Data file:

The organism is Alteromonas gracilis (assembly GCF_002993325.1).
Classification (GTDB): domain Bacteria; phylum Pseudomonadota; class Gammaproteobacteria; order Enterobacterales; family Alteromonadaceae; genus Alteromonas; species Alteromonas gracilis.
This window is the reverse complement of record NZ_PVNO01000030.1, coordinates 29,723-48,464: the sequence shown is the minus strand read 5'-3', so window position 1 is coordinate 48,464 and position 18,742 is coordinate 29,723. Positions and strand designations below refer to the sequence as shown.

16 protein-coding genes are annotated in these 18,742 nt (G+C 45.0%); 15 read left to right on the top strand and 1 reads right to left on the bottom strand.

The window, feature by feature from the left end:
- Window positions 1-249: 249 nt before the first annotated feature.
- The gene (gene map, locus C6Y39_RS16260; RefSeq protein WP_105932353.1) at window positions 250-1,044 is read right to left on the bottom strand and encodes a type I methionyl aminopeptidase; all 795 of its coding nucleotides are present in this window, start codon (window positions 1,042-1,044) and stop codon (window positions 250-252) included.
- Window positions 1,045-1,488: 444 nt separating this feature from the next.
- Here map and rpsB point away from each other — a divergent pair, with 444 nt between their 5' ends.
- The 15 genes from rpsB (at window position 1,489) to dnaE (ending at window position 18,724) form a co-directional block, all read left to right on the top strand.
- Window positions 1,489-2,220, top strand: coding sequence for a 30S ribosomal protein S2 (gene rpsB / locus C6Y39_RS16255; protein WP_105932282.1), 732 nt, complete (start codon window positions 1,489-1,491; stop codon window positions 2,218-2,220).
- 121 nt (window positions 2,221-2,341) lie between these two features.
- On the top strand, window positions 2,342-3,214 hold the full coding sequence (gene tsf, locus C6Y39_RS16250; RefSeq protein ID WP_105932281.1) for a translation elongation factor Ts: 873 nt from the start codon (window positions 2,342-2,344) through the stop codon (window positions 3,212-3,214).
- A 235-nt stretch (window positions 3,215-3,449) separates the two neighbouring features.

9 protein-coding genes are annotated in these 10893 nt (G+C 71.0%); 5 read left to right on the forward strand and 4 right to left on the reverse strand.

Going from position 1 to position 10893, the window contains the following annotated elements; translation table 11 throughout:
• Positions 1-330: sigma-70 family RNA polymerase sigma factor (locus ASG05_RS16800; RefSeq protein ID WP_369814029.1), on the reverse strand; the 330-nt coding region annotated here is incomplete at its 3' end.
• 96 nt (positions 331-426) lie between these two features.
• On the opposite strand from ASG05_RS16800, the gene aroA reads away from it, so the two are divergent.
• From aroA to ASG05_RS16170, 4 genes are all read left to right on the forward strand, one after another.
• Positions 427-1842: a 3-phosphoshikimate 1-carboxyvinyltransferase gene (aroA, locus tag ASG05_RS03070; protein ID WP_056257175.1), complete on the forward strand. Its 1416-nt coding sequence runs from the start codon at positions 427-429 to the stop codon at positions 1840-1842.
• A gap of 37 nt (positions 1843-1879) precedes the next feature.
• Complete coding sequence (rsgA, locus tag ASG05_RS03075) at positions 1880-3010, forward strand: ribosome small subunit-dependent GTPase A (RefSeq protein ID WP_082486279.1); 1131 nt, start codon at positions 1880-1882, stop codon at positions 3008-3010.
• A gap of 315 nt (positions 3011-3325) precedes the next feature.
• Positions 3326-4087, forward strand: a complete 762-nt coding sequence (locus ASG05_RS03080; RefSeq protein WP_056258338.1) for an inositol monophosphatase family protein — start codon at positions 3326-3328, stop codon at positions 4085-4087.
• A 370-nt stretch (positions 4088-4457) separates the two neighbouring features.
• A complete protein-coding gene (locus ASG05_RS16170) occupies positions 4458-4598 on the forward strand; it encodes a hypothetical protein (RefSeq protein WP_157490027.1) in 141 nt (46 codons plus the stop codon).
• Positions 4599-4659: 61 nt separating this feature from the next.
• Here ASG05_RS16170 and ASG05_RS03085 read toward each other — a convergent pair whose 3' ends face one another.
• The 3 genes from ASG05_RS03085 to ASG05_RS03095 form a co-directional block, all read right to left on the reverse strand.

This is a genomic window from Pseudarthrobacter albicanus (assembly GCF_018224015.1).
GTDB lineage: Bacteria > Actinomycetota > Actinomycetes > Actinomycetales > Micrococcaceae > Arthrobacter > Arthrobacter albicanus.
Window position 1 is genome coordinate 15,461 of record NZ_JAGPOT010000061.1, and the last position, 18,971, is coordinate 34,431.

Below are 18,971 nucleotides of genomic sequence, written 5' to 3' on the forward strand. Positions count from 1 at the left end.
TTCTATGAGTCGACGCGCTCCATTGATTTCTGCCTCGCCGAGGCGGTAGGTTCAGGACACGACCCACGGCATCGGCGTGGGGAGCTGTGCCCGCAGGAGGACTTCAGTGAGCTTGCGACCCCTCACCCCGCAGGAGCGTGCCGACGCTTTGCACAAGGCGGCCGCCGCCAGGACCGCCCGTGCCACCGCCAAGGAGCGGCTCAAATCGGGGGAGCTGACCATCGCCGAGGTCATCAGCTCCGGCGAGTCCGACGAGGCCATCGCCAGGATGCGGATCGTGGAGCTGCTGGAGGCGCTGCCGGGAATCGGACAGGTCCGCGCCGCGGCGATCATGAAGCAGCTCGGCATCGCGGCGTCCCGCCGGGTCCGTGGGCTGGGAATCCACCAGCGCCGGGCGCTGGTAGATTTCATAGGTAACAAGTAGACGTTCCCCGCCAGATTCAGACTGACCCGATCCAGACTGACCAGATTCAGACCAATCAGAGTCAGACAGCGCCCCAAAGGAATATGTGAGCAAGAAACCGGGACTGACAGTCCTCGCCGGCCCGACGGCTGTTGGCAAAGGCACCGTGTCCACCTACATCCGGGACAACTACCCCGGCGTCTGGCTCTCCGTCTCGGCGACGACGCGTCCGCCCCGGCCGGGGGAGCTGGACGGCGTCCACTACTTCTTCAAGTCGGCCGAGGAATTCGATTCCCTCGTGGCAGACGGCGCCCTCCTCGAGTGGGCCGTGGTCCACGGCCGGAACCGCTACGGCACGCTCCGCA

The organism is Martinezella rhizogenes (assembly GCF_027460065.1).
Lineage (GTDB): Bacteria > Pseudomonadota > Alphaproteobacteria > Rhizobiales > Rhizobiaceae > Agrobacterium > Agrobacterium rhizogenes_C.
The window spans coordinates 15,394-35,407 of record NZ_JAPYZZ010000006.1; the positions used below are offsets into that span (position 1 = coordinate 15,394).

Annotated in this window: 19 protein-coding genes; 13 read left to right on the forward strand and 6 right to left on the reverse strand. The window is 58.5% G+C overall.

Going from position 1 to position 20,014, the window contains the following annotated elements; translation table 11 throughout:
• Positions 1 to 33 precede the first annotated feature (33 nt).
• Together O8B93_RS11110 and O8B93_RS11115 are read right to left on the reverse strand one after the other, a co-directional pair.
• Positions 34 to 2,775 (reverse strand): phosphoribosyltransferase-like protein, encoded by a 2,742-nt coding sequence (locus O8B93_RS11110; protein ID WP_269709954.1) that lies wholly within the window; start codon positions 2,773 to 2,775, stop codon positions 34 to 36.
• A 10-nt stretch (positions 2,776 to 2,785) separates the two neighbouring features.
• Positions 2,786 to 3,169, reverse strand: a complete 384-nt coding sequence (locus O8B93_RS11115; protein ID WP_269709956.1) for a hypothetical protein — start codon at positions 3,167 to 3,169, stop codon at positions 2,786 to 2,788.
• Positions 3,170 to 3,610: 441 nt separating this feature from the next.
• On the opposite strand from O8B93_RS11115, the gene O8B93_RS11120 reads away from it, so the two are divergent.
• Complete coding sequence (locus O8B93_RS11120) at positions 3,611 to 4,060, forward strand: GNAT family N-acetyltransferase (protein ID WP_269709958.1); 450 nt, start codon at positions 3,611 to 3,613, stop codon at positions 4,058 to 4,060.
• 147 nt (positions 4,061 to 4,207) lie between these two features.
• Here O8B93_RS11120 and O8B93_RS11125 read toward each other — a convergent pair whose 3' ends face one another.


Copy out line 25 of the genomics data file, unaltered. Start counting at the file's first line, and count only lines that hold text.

• Positions 3326-4087, forward strand: a complete 762-nt coding sequence (locus ASG05_RS03080; RefSeq protein WP_056258338.1) for an inositol monophosphatase family protein — start codon at positions 3326-3328, stop codon at positions 4085-4087.